South Florida Hospital News
Thursday November 23, 2017
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December 2011 - Volume 8 - Issue 6

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An Alphabet Soup of IT Requirements Drives Implementation of Electronic Health Records

Electronic Health Records (EHRs) are an evolving concept in the continuing quest to lower costs and improve the quality of patient care in the nation’s almost $2.7 trillion per year healthcare system.
 
When implemented over the next few years, EHRs will move with the patient – from the primary care physician to the specialist, hospital, emergency room, laboratory, surgical center or nursing home – in the next state or across the country. These records may include all the key administrative clinical data relevant to the patient’s care, including demographics, progress notes, problems, medications, vital signs, past medical history, immunizations, laboratory data, radiology reports and advanced directives.
 
“EHRs can improve the availability, timeliness, accuracy and clarity of medical records and reduce treatment delays and duplication of tests,” said Lawrence Schimmel, M.D., managing member of Marcum Healthcare, a consulting group that recently began operations in South Florida. “By streamlining communication from one provider to another, EHRs will result in more coordinated, patient-centered care.”
 
Schimmel noted that healthcare providers, payers and patients alike will reap the benefits of fully functional EHRs. “These records will simplify reporting procedures and reduce paperwork for doctors,” he said. “Increased accuracy of reporting will enable payers to reimburse doctors more quickly. And patients can log on to their records to take a more proactive role in their own health and wellness.”
 
An alphabet soup of IT requirements is key to the successful implementation of the EHR, with its basic goal of having providers talking to payers through a standardized format with the secure interchange of data. Traditionally, the healthcare industry has lagged behind other industries in the development of IT infrastructure. While hospitals and managed care organizations have IT departments with systems administrators, physician practices and other providers generally don’t have IT infrastructure, and must rely on software vendors for upgrades and support.
 
The Health Information Technology for Economic and Clinical Health Act (HITECH Act), part of the 2009 economic stimulus package, set “meaningful use” of EHRs in the healthcare system as a critical national goal, and created incentives for its adoption. Meaningful use refers to the use of an EHR in a meaningful manner, such as e-prescribing and other ways that can be measured with standardized quality indicators. Starting in 2015, hospitals and doctors will be subject to financial penalties under Medicare if they are not using EHR.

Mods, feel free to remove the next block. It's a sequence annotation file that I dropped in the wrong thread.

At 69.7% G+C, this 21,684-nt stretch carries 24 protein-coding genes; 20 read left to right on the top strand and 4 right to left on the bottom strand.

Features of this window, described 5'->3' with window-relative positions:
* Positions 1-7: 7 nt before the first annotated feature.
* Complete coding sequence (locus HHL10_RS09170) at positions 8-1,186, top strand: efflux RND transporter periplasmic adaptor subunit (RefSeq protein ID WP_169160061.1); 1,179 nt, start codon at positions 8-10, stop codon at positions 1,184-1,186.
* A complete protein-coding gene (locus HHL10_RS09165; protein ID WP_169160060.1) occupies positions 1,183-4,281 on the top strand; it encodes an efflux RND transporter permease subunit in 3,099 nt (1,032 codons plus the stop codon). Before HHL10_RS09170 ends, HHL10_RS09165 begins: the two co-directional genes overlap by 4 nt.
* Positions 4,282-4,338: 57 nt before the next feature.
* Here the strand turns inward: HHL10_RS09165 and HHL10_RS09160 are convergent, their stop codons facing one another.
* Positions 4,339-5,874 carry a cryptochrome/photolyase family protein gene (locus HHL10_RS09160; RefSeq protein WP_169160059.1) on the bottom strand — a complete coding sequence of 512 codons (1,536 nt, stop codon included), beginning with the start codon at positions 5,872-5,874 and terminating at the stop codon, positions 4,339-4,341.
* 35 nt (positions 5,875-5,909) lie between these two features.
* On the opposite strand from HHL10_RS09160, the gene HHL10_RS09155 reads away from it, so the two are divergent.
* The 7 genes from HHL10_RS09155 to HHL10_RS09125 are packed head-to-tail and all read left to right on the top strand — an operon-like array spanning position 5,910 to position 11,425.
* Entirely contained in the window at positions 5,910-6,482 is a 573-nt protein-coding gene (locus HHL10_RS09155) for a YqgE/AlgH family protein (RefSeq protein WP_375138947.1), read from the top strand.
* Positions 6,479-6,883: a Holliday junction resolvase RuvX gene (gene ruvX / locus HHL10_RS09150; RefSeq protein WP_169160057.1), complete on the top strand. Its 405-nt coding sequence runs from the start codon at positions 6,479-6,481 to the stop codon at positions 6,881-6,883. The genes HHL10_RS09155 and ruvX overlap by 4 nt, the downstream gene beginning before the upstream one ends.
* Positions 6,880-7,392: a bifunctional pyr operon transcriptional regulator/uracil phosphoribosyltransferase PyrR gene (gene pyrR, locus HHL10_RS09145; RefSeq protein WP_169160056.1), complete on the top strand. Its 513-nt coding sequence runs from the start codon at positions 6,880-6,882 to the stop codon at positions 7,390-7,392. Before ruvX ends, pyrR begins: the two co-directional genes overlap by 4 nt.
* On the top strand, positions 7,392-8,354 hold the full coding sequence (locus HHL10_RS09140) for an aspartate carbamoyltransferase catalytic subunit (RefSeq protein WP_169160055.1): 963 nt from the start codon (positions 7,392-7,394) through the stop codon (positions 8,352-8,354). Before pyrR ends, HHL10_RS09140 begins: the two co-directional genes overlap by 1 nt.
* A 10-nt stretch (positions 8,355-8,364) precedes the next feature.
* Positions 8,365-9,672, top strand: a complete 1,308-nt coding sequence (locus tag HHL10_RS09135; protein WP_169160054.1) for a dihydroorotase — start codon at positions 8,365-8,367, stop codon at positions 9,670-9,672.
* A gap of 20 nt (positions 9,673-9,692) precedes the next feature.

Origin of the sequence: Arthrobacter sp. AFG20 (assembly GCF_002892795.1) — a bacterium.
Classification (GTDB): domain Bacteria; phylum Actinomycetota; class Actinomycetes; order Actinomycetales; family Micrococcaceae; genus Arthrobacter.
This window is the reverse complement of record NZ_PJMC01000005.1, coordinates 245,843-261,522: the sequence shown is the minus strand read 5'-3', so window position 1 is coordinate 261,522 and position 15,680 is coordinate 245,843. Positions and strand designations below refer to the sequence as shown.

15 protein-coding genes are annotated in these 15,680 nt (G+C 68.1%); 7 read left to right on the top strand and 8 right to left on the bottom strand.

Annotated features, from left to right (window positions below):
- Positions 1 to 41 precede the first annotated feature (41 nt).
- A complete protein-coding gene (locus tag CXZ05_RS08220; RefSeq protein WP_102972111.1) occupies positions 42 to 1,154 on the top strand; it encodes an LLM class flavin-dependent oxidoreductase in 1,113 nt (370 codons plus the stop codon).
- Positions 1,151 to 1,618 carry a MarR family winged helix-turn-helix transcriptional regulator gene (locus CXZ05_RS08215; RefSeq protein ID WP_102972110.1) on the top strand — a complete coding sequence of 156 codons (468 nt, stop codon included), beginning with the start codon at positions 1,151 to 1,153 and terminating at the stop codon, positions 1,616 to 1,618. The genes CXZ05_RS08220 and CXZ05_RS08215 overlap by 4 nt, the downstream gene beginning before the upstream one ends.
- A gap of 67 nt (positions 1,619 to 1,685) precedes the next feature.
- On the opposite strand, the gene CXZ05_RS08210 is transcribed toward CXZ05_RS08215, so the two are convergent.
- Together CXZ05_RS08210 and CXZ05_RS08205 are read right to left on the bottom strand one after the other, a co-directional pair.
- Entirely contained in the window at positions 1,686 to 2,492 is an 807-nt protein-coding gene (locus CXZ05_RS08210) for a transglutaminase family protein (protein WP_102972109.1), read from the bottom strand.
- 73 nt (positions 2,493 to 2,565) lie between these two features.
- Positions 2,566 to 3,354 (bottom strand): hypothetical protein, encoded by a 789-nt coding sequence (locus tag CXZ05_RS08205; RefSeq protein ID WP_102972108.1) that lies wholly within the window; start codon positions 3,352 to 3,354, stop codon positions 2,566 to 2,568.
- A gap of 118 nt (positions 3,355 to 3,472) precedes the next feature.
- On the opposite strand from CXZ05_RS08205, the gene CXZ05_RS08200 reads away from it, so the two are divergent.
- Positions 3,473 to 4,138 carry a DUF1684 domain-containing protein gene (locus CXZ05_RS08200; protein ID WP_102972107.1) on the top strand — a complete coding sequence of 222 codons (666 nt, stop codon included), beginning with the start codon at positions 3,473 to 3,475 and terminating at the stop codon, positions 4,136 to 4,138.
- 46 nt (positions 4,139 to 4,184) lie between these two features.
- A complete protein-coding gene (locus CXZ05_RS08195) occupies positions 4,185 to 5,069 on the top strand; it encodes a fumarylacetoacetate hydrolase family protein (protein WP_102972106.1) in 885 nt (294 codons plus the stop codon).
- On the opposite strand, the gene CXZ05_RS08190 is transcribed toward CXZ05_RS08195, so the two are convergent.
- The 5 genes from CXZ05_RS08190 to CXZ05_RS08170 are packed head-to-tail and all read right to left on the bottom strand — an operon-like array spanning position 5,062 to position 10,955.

Prior to the implementation of EHR, providers must upgrade from IT electronic data submission standards that were created by the Health Insurance Portability and Accountability Act (HIPAA) of 1996. While the current transaction standard is the X12 version of 4010A1, the government has mandated that the industry upgrade to the HIPAA transaction 5010 standard by January 1, 2012 to improve the consistency of data flow.
 
“This upgrade was announced in tandem with the January 2009 final rule requiring an update of the International Statistical Classification of Diseases 10th Revision (known as ICD-10”), a medical classification list coding of diseases, signs and symptoms, abnormal findings, complaints, social circumstances and external causes of injury or diseases, as maintained by the World Health Organization (WHO),” said Schimmel. “The ICD-9-CM diagnosis codes are 3-5 digits in length and number over 14,000, but the new the ICD-10-CM codes are 3-7 characters in length and total 68,000.”
 
The implementation of ICD-10, mandated by January 2013, cannot occur without the upgrade to the HIPAA 5010 standard, required by January 1, 2012.
 
“This is a trying time for healthcare providers, because all these requirements are not open for debate – they are reality,” said Schimmel. “While hospitals and managed care organizations have IT departments to implement the changes, doctors do not, and may be overwhelmed by the upcoming challenges.”
 
 Schimmel recommends that doctors do their due diligence in selecting a software provider for 5010, EHR and ICD-10. “They should do research on available systems, request demonstrations from three or four vendors, and consider getting advice from a knowledgeable consultant to help them make a final decision. The most important thing is for them to be comfortable with the training and ongoing support the vendor will provide.”
 
Once the software is selected, Schimmel noted that doctors will need to adapt their practices to the new environment. Office work flow, staffing, billing and collections may need to be realigned to best utilize the new systems.
 
“EHR will make it easier for doctors to practice medicine,” Schimmel said. “Some understand this, but some look at it as a burden at this time. But once they take the first step and choose their system wisely, they will be able to practice more efficiently and provide better patient care.”

For additional information about EHR and related IT requirements, contact Larry Schimmel at lawrence.schimmel@marcumhealthcare.com or (305) 995-9801.

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